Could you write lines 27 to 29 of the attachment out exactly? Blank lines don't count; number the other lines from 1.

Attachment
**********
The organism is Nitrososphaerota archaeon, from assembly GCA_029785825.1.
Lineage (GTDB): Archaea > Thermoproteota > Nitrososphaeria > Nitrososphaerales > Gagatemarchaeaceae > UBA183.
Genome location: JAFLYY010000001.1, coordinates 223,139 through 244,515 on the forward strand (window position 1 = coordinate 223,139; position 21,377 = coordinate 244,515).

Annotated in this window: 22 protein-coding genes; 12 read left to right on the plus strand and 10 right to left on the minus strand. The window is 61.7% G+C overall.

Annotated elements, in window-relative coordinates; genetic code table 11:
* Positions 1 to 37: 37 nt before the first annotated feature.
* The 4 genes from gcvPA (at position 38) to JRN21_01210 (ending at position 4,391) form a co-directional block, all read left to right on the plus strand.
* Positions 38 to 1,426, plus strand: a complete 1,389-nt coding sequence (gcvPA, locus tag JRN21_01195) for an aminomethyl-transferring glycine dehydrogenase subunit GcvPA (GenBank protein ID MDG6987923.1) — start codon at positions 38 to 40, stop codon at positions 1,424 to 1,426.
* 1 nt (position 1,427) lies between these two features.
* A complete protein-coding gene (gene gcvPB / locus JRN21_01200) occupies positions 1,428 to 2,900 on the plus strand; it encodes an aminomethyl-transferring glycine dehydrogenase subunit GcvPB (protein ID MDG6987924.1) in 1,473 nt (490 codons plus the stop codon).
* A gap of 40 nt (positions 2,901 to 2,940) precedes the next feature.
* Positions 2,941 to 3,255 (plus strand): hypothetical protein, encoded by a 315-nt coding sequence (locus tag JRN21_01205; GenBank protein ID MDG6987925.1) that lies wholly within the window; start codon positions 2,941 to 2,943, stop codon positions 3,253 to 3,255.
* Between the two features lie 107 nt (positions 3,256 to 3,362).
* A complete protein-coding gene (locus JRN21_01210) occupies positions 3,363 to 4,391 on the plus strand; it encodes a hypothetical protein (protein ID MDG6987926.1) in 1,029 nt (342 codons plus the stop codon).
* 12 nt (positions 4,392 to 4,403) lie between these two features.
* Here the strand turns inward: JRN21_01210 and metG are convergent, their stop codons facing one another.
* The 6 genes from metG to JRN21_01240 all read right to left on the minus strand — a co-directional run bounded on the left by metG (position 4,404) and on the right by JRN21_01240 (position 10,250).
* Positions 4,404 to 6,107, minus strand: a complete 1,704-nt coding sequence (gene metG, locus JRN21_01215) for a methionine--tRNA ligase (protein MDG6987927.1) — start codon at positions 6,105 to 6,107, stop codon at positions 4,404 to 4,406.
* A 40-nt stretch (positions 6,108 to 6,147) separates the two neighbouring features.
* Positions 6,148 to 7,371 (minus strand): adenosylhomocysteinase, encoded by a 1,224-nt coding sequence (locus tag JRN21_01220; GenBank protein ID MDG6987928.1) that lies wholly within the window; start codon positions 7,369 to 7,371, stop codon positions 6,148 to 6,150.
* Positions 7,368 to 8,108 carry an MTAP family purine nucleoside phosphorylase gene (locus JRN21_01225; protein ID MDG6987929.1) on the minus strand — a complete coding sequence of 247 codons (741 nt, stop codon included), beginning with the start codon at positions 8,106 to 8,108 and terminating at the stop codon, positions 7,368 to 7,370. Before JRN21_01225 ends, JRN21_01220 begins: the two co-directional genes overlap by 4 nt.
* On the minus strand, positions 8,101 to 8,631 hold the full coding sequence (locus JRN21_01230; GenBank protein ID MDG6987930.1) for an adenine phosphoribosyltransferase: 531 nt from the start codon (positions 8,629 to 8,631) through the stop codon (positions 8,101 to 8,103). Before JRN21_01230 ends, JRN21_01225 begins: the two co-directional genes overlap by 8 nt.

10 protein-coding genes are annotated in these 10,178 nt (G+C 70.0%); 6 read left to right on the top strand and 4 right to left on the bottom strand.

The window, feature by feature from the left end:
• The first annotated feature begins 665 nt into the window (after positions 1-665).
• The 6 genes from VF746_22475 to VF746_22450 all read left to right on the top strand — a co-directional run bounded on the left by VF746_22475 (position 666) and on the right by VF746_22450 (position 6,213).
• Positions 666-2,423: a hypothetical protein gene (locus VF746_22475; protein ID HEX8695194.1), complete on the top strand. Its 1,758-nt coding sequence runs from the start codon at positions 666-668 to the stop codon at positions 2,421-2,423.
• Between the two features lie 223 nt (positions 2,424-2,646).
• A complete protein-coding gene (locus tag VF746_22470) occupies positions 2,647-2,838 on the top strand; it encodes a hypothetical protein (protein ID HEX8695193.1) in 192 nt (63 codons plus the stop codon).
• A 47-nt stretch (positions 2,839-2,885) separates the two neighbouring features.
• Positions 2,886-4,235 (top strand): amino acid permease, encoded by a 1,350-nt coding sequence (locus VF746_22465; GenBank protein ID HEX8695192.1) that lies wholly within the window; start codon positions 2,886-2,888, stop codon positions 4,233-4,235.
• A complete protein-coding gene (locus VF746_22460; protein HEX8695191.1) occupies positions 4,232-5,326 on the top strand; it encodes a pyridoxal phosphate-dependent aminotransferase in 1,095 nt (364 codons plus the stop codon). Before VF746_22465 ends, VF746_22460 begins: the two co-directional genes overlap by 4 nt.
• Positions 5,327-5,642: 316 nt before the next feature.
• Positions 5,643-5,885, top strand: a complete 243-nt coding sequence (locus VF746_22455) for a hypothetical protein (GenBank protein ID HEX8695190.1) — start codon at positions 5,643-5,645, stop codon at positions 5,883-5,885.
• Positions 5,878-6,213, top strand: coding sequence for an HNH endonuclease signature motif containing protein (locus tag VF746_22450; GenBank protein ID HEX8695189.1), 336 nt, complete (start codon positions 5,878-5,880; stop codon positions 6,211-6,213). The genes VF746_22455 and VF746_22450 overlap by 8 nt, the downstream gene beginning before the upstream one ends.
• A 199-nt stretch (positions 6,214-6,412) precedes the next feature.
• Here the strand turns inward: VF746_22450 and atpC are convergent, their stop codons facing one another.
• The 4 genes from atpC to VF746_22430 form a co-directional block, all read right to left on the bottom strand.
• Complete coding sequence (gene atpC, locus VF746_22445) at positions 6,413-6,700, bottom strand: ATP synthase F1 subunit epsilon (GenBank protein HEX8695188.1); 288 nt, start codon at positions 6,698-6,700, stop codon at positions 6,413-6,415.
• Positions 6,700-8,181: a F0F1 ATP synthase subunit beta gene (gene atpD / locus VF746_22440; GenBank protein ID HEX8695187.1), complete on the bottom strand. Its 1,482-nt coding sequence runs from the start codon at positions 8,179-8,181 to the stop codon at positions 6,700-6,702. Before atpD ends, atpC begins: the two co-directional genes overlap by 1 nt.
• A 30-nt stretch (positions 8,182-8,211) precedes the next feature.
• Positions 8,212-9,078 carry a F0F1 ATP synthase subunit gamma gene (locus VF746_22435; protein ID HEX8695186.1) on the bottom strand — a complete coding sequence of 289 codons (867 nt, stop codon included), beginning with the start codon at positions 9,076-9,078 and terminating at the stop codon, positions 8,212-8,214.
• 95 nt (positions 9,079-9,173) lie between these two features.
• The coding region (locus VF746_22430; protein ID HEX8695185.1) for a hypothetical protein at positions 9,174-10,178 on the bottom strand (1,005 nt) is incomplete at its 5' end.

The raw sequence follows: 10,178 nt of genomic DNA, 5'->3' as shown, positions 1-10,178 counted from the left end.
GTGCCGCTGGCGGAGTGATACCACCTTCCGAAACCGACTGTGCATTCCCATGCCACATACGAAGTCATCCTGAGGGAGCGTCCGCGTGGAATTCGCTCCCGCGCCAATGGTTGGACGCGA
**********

• Positions 666-2,423: a hypothetical protein gene (locus VF746_22475; protein ID HEX8695194.1), complete on the top strand. Its 1,758-nt coding sequence runs from the start codon at positions 666-668 to the stop codon at positions 2,421-2,423.
• Between the two features lie 223 nt (positions 2,424-2,646).
• A complete protein-coding gene (locus tag VF746_22470) occupies positions 2,647-2,838 on the top strand; it encodes a hypothetical protein (protein ID HEX8695193.1) in 192 nt (63 codons plus the stop codon).